While a number of municipalities are still wrestling with a decline in revenue during the recession, township officials are hopeful that South Brunswick's budget for the upcoming year will reflect an improved business climate.
Mayor Frank Gambatese pointed to a surge in new construction fees that may signal the tides are turning towards a rosier financial picture for the township.
"I think we're in a good situation and we'll be okay with the municipal budget," Gambatese said. "We've had some really good construction fees come in that generated what we project at about $800,000. This tells me more corporations are interested in moving into town and that's good for us."
Over the last seven years, the township's ratable base decreased by over $180 million. However, Gambatese is encouraged by the recent addition of a number of new businesses to South Brunswick.
moved into the township, joining over 170 other new businesses that came to South Brunswick in 2012. Some of the new additions moved into pre-existing buildings throughout town, with five of the companies moving into space in excess of 30,000-square feet and whittled down the township's unoccupied warehouse space.
The township went from about 10 million square feet of unoccupied warehouse space down to less than 2 million square feet of unoccupied space. Gambatese noted that several other factor could also improve the township's bottom line.
"We expect a huge boost from a hotel tax and that's also a real plus," Gambatese said. "There's a lot of good things going on in the township."
The increased revenue will be needed to overcome the continued hurdle of residential and commercial tax appeals. Last year, 391 tax appeals were filed in the township, up from about 180 appeals in 2011, when approximately 100 companies successfully sued the township for a tax reduction. That reduction resulted in the loss of over $100 million in ratables, $98.5 million of which came from commercial and industrial tax appeals.
The Township Council has taken steps to try and reduce the impact by lowering the threshold for settlements on tax appeals. Previously, any settlement that was greater than $50,000 had to be brought by the South Brunswick Tax Assessor to the Township Council for approval. At a meeting last April, the council lowered the settlement limit from $50,000 to $25,000.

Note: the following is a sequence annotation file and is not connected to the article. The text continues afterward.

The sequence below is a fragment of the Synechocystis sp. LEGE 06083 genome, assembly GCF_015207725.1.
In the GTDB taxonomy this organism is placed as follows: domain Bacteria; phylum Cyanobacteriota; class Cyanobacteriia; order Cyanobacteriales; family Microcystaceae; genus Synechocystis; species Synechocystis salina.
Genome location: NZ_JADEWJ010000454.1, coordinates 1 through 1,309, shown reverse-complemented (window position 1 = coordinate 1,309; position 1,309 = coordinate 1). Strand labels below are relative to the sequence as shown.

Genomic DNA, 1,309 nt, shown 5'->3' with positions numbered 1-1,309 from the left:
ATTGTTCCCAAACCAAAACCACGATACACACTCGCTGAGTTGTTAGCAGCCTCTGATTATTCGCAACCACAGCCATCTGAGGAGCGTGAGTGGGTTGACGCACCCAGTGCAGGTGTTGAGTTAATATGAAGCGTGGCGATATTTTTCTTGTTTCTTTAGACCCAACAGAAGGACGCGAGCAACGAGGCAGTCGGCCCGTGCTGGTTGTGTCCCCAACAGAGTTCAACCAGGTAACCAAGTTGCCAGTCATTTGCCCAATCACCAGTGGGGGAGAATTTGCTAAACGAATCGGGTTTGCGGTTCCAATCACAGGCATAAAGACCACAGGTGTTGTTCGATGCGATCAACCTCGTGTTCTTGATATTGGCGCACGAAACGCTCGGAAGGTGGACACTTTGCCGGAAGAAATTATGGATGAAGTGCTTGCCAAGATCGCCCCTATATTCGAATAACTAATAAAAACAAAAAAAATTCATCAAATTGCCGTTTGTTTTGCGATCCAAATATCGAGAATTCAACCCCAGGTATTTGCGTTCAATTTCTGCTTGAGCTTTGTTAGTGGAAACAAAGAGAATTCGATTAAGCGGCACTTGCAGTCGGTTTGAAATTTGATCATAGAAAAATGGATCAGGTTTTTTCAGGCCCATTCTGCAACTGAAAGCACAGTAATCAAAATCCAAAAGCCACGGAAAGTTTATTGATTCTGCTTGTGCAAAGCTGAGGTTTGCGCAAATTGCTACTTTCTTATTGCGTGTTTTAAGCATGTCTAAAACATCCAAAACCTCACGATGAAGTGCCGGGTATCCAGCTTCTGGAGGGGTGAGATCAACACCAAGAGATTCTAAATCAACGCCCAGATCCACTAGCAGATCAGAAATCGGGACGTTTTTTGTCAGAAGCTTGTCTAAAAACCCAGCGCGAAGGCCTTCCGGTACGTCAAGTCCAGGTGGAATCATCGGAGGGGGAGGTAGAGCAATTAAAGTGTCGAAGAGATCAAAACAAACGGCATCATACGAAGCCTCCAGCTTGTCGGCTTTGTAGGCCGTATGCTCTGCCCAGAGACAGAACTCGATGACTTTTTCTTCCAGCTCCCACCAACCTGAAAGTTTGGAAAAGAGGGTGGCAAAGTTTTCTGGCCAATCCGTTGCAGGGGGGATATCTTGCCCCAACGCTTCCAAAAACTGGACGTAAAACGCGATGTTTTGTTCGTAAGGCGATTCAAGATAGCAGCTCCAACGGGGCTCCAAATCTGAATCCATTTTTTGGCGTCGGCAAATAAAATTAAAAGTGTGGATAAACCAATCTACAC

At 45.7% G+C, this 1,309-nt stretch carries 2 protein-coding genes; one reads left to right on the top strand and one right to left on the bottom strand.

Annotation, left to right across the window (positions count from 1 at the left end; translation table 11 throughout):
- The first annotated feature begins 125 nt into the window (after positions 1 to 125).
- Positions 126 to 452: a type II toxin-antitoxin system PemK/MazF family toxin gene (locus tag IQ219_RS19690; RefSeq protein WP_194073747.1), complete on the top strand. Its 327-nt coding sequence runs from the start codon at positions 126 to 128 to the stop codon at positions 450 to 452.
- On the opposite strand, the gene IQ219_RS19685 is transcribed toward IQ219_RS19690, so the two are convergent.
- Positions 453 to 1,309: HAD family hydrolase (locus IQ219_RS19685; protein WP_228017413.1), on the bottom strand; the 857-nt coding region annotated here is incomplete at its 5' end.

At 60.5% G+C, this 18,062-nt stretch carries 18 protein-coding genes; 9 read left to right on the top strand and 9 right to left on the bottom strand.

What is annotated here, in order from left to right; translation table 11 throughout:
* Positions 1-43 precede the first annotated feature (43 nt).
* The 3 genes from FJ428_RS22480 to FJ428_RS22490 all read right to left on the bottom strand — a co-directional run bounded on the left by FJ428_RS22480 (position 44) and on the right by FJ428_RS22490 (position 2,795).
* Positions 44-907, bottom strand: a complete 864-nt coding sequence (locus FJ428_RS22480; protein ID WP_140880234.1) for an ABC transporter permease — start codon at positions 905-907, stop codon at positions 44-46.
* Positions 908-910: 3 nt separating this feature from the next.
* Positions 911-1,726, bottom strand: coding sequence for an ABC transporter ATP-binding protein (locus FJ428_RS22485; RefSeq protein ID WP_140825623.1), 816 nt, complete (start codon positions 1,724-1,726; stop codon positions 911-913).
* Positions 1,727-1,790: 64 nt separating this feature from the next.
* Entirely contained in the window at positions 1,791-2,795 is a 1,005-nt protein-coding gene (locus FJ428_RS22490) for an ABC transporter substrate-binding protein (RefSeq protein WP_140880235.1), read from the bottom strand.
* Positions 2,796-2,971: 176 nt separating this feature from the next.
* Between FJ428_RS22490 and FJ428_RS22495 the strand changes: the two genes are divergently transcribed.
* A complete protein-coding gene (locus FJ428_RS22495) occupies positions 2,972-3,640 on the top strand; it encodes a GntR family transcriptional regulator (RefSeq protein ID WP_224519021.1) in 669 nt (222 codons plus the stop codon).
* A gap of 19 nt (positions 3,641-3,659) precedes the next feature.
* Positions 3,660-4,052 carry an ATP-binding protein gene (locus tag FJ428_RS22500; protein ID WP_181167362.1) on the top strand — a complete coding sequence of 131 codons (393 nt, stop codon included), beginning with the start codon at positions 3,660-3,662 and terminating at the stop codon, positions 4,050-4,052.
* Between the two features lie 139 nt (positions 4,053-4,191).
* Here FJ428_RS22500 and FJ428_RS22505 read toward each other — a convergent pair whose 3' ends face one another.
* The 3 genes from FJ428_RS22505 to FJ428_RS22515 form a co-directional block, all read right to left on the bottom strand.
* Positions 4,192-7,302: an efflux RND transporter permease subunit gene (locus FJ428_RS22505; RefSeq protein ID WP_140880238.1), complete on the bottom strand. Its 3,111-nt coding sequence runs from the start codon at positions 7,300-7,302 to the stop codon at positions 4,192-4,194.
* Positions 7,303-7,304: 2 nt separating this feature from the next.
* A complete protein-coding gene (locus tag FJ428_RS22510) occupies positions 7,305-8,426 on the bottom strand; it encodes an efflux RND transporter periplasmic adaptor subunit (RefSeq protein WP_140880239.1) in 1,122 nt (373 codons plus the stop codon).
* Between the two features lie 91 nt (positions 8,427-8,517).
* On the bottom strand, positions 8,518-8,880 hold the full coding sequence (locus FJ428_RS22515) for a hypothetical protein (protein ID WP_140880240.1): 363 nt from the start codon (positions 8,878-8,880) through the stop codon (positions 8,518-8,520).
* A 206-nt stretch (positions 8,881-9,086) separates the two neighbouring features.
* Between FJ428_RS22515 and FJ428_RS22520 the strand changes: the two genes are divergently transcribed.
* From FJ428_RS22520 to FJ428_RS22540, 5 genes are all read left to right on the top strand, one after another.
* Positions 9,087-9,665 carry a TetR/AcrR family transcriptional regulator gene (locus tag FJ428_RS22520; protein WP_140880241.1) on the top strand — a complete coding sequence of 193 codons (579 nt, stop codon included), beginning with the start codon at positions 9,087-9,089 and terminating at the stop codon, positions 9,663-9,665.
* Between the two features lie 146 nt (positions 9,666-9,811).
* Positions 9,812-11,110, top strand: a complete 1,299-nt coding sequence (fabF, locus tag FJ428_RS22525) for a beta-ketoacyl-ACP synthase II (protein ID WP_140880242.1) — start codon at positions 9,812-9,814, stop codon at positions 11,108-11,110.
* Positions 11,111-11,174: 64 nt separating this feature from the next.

With extensive work to come over the coming months formulating the municipal budget for this year, Gambatese is hopeful the township will be able to avoid a tax increase.
"We may be looking at a couple cent increase, like two or three cents, but I know the council won't be satisfied with an increase and will work as hard as we can to get it to zero," he said. "We're still better off than most towns."
The Township Council approved a budget last year that held the tax rate at 72 cents per $100 of assessed valuation. The council was able to offset the drop in ratables mainly through the use of money from the Affordable Housing Trust Fund for prior work by township employees, and by getting money back from the state for the cleanup of a landfill on New Road.
South Brunswick's average total tax bill was $8,520.57 last year, which remained above the state average of $7,870.28, but fell in line with the statewide average increase of 1.7 percent, according to Star-Ledger analysis.
well below the state average of $2,324.66.
"Every town is faced with the same issues," Gambatese said. "But we believe we have tremendous potential for businesses coming in and helping to offset the loss of ratables. We had a great year last year, so we hope that continues. We have a lot of companies coming in and submitting applications to expand or relocate here, so hopefully that helps us out."